“As international students across the country grappled this week with the fallout from President Donald Trump’s immigration executive order, a group of law students were bracing to defend undocumented immigrants.
Student-attorneys from GW Law School’s Immigration Clinic arranged to hold information sessions for international students and collect donations to educate the public about what they called a misunderstood immigration system and the potential impact of Trump’s executive order.
The order blocked all refugee resettlement for four months and banned entry into the United States for citizens from seven Muslim-majority countries for 90 days. On Friday, a federal judge temporarily halted the order, reopening the country’s borders to previously blocked travelers and refugees.
While attorneys said no more students than usual have called for legal representation, they were barraged with emails from concerned international students.
The clinic co-hosted a “Know Your Rights” presentation Thursday with the Muslim Law Students Association to offer advice for non-resident students who were concerned about their immigration status.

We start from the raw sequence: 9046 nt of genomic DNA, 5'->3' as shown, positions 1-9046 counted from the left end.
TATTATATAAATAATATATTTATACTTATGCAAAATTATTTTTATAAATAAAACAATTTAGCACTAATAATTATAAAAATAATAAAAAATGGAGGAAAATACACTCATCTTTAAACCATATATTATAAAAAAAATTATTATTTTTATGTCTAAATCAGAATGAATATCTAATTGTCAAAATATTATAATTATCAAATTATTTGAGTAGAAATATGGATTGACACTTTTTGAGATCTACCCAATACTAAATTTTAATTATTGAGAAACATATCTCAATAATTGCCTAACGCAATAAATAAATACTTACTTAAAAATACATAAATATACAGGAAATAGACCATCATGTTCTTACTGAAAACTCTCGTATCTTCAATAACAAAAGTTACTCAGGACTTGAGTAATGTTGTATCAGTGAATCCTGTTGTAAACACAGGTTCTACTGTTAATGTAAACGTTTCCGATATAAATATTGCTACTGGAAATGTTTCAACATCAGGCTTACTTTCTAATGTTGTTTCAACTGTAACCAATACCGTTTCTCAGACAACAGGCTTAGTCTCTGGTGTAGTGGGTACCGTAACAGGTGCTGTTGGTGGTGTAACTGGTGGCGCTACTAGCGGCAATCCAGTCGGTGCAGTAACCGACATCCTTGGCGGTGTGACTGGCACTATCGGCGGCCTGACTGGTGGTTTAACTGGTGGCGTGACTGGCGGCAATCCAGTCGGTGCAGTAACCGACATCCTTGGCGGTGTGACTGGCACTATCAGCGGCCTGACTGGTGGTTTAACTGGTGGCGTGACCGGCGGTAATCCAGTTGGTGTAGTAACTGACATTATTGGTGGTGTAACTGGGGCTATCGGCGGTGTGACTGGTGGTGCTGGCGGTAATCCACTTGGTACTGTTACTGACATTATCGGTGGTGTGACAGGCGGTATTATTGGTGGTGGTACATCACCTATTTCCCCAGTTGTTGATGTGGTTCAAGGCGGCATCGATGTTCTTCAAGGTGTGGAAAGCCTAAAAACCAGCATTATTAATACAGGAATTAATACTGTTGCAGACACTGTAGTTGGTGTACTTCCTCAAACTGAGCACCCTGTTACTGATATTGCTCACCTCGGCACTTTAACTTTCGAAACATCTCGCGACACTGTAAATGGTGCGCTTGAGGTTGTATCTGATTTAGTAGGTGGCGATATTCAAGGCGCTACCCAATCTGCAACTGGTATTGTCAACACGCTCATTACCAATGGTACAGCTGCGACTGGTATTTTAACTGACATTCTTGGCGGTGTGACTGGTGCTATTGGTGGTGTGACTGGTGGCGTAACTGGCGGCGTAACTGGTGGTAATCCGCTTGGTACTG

“We’re trying to be more proactive. I think everybody right now wants to be more proactive and wants to know what can we do,” clinic attorney and law school student Fanny Wong said.
The clinic provides free legal representation for clients who face deportation or are seeking asylum or U.S. citizenship, student-attorneys said. On Tuesdays and Wednesdays, law school students wait by the phone fielding calls from immigrants who need help. Each of the nine law students takes in an average three clients at a time. The length of each case varies, some drag though the legal system for years requiring multiple students to take up the case.
Attorneys said the clinic currently didn’t have any clients from the seven affected countries, but Wong said she had a client from Sudan who became a naturalized citizen in October after a nearly nine-year-long process.
“Can you imagine the situation that she would have been had this been two months ago?” she said. “She’s relieved as well, but she’s also scared for her family and friends.”